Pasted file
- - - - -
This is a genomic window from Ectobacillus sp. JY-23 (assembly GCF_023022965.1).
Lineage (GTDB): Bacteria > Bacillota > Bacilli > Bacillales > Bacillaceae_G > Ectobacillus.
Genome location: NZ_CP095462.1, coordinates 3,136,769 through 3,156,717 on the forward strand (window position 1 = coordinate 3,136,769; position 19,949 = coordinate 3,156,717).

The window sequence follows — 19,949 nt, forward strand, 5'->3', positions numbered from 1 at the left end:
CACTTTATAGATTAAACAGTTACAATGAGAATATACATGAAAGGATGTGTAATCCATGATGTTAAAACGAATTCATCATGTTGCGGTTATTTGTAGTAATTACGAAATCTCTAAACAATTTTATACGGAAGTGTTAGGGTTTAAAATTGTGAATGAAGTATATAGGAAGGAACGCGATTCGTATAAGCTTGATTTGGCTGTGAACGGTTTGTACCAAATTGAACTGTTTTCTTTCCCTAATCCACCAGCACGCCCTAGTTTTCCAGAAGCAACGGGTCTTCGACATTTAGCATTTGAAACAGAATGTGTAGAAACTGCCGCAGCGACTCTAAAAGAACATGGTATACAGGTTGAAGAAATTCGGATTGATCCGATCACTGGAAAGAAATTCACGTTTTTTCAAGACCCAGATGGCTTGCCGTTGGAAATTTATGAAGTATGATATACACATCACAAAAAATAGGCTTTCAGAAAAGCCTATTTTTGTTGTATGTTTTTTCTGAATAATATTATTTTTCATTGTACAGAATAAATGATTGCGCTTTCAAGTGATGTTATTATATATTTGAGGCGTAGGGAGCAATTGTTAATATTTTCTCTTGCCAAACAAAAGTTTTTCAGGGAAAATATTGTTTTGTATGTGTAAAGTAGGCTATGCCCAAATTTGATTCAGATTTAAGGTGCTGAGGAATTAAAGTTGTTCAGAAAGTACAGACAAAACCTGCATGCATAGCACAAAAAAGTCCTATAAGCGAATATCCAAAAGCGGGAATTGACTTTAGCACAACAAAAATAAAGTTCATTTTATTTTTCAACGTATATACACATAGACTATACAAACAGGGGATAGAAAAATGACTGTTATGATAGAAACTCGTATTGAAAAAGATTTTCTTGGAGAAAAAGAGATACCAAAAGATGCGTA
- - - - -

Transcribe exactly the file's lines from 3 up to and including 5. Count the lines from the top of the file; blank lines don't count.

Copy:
Genome location: NZ_CP095462.1, coordinates 3,136,769 through 3,156,717 on the forward strand (window position 1 = coordinate 3,136,769; position 19,949 = coordinate 3,156,717).

The window sequence follows — 19,949 nt, forward strand, 5'->3', positions numbered from 1 at the left end:
CACTTTATAGATTAAACAGTTACAATGAGAATATACATGAAAGGATGTGTAATCCATGATGTTAAAACGAATTCATCATGTTGCGGTTATTTGTAGTAATTACGAAATCTCTAAACAATTTTATACGGAAGTGTTAGGGTTTAAAATTGTGAATGAAGTATATAGGAAGGAACGCGATTCGTATAAGCTTGATTTGGCTGTGAACGGTTTGTACCAAATTGAACTGTTTTCTTTCCCTAATCCACCAGCACGCCCTAGTTTTCCAGAAGCAACGGGTCTTCGACATTTAGCATTTGAAACAGAATGTGTAGAAACTGCCGCAGCGACTCTAAAAGAACATGGTATACAGGTTGAAGAAATTCGGATTGATCCGATCACTGGAAAGAAATTCACGTTTTTTCAAGACCCAGATGGCTTGCCGTTGGAAATTTATGAAGTATGATATACACATCACAAAAAATAGGCTTTCAGAAAAGCCTATTTTTGTTGTATGTTTTTTCTGAATAATATTATTTTTCATTGTACAGAATAAATGATTGCGCTTTCAAGTGATGTTATTATATATTTGAGGCGTAGGGAGCAATTGTTAATATTTTCTCTTGCCAAACAAAAGTTTTTCAGGGAAAATATTGTTTTGTATGTGTAAAGTAGGCTATGCCCAAATTTGATTCAGATTTAAGGTGCTGAGGAATTAAAGTTGTTCAGAAAGTACAGACAAAACCTGCATGCATAGCACAAAAAAGTCCTATAAGCGAATATCCAAAAGCGGGAATTGACTTTAGCACAACAAAAATAAAGTTCATTTTATTTTTCAACGTATATACACATAGACTATACAAACAGGGGATAGAAAAATGACTGTTATGATAGAAACTCGTATTGAAAAAGATTTTCTTGGAGAAAAAGAGATACCAAAAGATGCGTA